- Ripped silicone? No problem! Paint a little GE Silicone I Clear (for "Window/Door/Attic/Basement") between the two halves of the rip, hold the two sides together for 5 minutes, and it's repaired! This silicone will also hold pigment, although I've found it's best to use Silc-Pig or other Silicone paint. I've tried using  cheap oil paint and it never cured, just remained a sticky, goopy mess.

- When metal rods did't work, I used Lego pieces to attach my replacement faces to the heads of my puppets. Used Legos can be found cheaply at http://www.bricklink.com/ (that's where I got my 2x6s for 1 cent apiece!)


- Eyes can be made by purchasing cheap "pearl" beads and either peeling off the paint or using nail polish remover and cotton balls to do so. Paint the irises with acrylic paints, then coat the whole thing with two coats of clear nail polish. Clear nail polish can also be used to paint the inside of plaster molds, or to cover up spots that the spray varnish missed, but be careful! If it goes on too thick, you risk losing detail.

- When in doubt, ask for help. Your friends might be craftier than you think. Just make sure to at least feed them if you can't pay them!

Here is a test shot I made with ManyCam. As you can see, there is a slight outline around the test subject (me). I'm sure that with care, this can be reduced or eliminated. If anyone is looking for a free, simple alternative to chroma-key compositing, this might just work for you.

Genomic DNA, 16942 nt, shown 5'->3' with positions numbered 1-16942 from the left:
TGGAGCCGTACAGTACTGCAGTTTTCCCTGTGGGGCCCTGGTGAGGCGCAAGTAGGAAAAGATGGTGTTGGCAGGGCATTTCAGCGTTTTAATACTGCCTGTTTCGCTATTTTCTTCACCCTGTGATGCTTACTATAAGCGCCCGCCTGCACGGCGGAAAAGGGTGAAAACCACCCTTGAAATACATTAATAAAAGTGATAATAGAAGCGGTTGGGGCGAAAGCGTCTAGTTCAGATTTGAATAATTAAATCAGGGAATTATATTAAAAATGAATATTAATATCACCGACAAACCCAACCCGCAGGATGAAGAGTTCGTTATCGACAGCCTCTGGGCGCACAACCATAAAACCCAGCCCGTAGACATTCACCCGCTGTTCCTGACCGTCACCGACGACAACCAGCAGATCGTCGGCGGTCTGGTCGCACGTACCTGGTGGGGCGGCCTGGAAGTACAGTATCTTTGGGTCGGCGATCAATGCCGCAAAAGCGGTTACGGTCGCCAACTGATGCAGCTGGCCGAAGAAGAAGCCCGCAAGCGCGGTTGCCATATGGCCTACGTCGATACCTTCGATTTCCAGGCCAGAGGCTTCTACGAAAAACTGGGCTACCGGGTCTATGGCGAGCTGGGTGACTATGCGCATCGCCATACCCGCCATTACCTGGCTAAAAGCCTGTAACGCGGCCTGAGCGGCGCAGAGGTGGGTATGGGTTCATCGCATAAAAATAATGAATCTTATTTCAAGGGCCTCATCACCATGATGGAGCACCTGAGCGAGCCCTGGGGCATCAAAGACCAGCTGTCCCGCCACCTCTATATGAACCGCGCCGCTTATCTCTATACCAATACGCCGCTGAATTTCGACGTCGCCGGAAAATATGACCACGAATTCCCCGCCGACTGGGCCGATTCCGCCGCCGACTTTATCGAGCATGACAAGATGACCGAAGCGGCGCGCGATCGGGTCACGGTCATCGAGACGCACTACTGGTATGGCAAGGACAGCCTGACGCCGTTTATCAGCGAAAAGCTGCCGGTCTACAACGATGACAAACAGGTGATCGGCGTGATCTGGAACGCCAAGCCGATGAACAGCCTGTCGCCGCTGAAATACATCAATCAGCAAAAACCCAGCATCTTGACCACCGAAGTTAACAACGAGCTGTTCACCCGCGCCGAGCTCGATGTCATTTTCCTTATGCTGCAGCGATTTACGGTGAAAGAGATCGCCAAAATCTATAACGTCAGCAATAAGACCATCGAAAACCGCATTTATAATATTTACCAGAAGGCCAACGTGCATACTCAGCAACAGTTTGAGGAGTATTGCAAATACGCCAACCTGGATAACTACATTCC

Wallace Jones said:

This may be getting off subject, but I downloaded "ManyCam" last night (http://www.manycam.com/). I must say that I was surprised by the instant chroma key like results. For the stop-motion novice or hobbyist, ManyCam could be a simple, cost effective alternative to chroma key. My test subject had a thin outline around it, but with better lighting and camera alignment, this could probably be reduced. A large selection of free backgrounds are also available, some of which, are quite good. So, while the verdict is still out on ManyCam, it seems promising at first blush.

you can add Acrylic paint to Latex too (test mixes first). Paint on the details (nails on hands etc).

A very cheap easy option is to bulk out your characters head and body with scrunched up tin foil, (super cheap and accessible) and then sculpt whatever doesn't need to move with a baked clay (like sculpey) and cover the rest in plasticine. Many of my stop motion friends have made (and are still making!) some amazing animations with just these materials... but that's more for claymation characters.

WOW Lego replacement holders, that is SUCH a good idea. Thanks for the tip!

The pearl beads idea is great too.

G. Melissa Graziano-Humphrey said:

- When metal rods did't work, I used Lego pieces to attach my replacement faces to the heads of my puppets. Used Legos can be found cheaply at http://www.bricklink.com/ (that's where I got my 2x6s for 1 cent apiece!)